Happy International Year of the Periodic Table, everyone! We’re celebrating 150 years since Mendeleev brought some order to the unruly mess of the elements of matter, organising all of the types of atoms into a system sorted by physics and chemistry: rows of increasing number of protons in the nucleus; columns of similar chemical properties due to the orbiting electrons. This week, Emily takes us through the Astronomer’s version of the table, which really only has three bits to it: Hydrogen, which is almost everything; Helium, which is almost everything else; and the rest, which is just called “metals”.

29: The Serendipitous Rings of Saturn

29: The Serendipitous Rings of Saturn

Saturn. There's no denying, it's gorgeous. And for 13 years the Cassini-Huygens spacecraft, a joint mission by NASA, the ESA and the ASI, orbited the ringed planet, sending back stunning images of the rings, the many moons and moonlets, and the planet surface, as well as copious data that has changed astronomers understanding of Saturn and its system. Some of that data, released recently, shows that those iconic rings aren't as massive as once thought — which also implies they're not terribly old either, and could disappear in a few hundred million years. On a cosmic time scale, blink and you miss them! We're lucky to be here to witness Saturn's magnificence. 

28: All Exoplanets Are Exciting

28: All Exoplanets Are Exciting

We're back for 2019! Welcome to another year of awesome astronomy. In this episode we chat about the Super Wolf Blood Moon (a.k.a. "January-lunar-eclipse-that-was-slightly-bigger-than-average") and the lunar meteorite impacts caught on video during the eclipse. Then Emily gets pretty excited about the First Light data from TESS, everyone's favourite exoplanet-hunting spacecraft — and describes the first three exoplanets found amongst the TESS data. Turns out, all exoplanets are indeed exciting.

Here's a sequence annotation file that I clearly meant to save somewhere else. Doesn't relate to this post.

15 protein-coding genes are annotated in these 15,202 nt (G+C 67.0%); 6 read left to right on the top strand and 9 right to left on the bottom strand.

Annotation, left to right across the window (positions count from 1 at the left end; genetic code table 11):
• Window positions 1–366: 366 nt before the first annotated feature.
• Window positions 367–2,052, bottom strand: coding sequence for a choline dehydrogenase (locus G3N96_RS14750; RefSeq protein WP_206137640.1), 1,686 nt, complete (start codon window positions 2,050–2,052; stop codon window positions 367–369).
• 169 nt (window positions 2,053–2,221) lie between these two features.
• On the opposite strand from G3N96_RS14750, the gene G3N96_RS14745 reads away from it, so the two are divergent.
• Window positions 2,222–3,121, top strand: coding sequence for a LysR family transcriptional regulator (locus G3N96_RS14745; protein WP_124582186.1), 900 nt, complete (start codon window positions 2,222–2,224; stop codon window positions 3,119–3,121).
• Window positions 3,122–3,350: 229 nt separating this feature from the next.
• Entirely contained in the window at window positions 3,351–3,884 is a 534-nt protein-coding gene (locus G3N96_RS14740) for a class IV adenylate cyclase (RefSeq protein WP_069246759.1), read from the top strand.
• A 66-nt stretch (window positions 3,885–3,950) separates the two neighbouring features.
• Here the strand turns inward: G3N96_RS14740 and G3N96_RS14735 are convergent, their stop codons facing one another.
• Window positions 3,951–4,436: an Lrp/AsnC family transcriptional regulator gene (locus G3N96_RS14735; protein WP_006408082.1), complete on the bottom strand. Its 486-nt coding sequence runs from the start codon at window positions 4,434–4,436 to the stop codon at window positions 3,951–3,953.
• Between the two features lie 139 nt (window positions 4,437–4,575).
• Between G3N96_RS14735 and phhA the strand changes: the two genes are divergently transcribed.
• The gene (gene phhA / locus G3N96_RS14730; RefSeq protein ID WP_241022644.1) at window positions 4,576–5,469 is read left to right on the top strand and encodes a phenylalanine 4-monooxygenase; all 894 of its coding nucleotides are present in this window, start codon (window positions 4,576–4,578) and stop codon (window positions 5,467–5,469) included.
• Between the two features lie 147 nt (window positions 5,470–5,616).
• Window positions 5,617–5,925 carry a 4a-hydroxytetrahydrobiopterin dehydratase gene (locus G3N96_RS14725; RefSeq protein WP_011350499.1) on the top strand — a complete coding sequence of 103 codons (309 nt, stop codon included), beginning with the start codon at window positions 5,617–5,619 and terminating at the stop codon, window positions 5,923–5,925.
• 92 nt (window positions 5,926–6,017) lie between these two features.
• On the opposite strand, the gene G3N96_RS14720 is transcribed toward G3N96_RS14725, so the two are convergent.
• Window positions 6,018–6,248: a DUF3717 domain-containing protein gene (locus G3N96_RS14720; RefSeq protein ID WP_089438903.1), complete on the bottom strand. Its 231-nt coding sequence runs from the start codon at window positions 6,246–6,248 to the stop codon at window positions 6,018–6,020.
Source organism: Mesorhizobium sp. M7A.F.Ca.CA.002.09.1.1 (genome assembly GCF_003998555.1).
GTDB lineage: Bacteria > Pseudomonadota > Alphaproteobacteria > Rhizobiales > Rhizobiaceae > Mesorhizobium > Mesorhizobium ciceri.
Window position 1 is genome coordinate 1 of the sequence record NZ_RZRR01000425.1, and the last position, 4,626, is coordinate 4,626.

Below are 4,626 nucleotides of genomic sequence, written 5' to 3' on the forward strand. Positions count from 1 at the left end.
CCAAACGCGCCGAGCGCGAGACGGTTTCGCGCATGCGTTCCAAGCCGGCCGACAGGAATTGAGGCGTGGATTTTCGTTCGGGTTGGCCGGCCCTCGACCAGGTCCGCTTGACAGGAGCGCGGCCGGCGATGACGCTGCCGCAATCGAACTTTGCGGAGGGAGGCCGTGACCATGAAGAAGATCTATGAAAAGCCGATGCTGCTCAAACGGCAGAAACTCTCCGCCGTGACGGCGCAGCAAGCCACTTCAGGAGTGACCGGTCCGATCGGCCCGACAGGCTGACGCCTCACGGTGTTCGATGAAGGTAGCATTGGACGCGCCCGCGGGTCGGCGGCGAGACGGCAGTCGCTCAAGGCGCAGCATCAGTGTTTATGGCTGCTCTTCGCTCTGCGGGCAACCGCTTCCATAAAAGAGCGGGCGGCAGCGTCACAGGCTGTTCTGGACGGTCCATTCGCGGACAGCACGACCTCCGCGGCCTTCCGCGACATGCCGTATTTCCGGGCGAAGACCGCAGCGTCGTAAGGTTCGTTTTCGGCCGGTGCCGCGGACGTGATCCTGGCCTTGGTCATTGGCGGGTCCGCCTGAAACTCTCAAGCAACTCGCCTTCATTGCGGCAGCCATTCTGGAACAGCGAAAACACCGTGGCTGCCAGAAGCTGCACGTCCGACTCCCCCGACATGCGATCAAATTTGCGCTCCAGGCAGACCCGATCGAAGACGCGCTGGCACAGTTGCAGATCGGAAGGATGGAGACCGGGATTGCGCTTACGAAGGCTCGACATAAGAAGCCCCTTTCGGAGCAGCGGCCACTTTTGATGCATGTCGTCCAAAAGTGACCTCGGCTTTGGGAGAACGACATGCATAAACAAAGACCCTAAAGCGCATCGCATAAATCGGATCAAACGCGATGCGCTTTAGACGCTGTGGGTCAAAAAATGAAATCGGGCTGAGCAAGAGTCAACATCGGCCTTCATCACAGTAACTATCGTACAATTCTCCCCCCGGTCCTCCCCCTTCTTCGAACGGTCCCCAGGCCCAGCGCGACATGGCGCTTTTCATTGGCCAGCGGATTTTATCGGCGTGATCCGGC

27: Up A Mountain In NZ

27: Up A Mountain In NZ

Emily went back to New Zealand for Christmas. Chris is in Yorkshire. One of them is surrounded by summer sunshine and Middle-Earth mountains. One of them ... isn't. Emily reports from the final day of her observing run on what it's like being an actual, real-life astronomer, before descending from the peak to enjoy the silly season in the antipodes. Whatever your flavour of December celebrations, we at Syzygy wish you a happy one — and a great start to 2019, another year full of astronomical awesomeness.

26: How To Build A Solar System

26: How To Build A Solar System

The Earth and the Sun and all the other planets feel like familiar friends who've been around forever. Wind the clock back a few billion years though, and things were very different. The infant Sun was prone to highly energetic tantrums, the gas giants were acting like thugs and throwing their weight around, and the rocky planets were just trying to gather enough dust and ice in one place to actually stay in one piece. It's not clear at all how we got from such a chaotic, violent early solar system to the relatively tranquil place we call home today. Fortunately, Emily's here with the latest models and theories to clear it all up for us.

25: Picture The Sky

25: Picture The Sky

Ever since early humans gazed in wonder at the majesty of the night sky, astronomy has been a particularly visual science. Modern astronomers deal in vast quantities of data, measuring the cosmos with visible light and invisible neutrinos, x-rays and cosmic rays, radio waves and gravity waves. Yet its the glorious images of astronomy — the planets, nebulae and galaxies — that capture our minds and fuels our imaginations. In this episode we discuss what makes astrophotography so important, and Emily lists her Top 4 mind-blowing cosmic images.